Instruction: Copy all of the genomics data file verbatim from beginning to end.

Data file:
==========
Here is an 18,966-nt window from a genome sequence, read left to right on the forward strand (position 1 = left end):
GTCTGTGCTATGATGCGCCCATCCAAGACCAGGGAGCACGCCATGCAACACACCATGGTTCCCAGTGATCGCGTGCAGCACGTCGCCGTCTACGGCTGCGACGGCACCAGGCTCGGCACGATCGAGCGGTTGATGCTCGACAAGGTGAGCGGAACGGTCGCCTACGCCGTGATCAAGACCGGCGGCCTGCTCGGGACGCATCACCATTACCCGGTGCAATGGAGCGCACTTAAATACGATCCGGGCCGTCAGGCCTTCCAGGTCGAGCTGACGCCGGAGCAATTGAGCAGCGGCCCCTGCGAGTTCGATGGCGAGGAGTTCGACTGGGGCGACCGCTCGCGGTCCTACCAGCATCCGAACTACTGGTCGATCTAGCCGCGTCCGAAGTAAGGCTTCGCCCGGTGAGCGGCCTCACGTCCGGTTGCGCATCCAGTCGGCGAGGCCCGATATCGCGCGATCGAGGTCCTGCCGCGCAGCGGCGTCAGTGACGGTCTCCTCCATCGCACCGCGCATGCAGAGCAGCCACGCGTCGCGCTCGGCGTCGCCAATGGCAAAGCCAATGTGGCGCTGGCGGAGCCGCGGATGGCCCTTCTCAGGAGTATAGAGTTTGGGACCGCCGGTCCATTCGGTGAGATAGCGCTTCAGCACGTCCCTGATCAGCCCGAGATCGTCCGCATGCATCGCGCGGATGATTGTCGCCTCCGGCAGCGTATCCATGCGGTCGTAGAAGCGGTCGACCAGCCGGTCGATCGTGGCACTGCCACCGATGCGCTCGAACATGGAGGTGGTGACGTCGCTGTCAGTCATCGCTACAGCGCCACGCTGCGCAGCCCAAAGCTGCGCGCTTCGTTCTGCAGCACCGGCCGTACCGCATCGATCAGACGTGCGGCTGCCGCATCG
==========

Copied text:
Here is an 18,966-nt window from a genome sequence, read left to right on the forward strand (position 1 = left end):
GTCTGTGCTATGATGCGCCCATCCAAGACCAGGGAGCACGCCATGCAACACACCATGGTTCCCAGTGATCGCGTGCAGCACGTCGCCGTCTACGGCTGCGACGGCACCAGGCTCGGCACGATCGAGCGGTTGATGCTCGACAAGGTGAGCGGAACGGTCGCCTACGCCGTGATCAAGACCGGCGGCCTGCTCGGGACGCATCACCATTACCCGGTGCAATGGAGCGCACTTAAATACGATCCGGGCCGTCAGGCCTTCCAGGTCGAGCTGACGCCGGAGCAATTGAGCAGCGGCCCCTGCGAGTTCGATGGCGAGGAGTTCGACTGGGGCGACCGCTCGCGGTCCTACCAGCATCCGAACTACTGGTCGATCTAGCCGCGTCCGAAGTAAGGCTTCGCCCGGTGAGCGGCCTCACGTCCGGTTGCGCATCCAGTCGGCGAGGCCCGATATCGCGCGATCGAGGTCCTGCCGCGCAGCGGCGTCAGTGACGGTCTCCTCCATCGCACCGCGCATGCAGAGCAGCCACGCGTCGCGCTCGGCGTCGCCAATGGCAAAGCCAATGTGGCGCTGGCGGAGCCGCGGATGGCCCTTCTCAGGAGTATAGAGTTTGGGACCGCCGGTCCATTCGGTGAGATAGCGCTTCAGCACGTCCCTGATCAGCCCGAGATCGTCCGCATGCATCGCGCGGATGATTGTCGCCTCCGGCAGCGTATCCATGCGGTCGTAGAAGCGGTCGACCAGCCGGTCGATCGTGGCACTGCCACCGATGCGCTCGAACATGGAGGTGGTGACGTCGCTGTCAGTCATCGCTACAGCGCCACGCTGCGCAGCCCAAAGCTGCGCGCTTCGTTCTGCAGCACCGGCCGTACCGCATCGATCAGACGTGCGGCTGCCGCATCG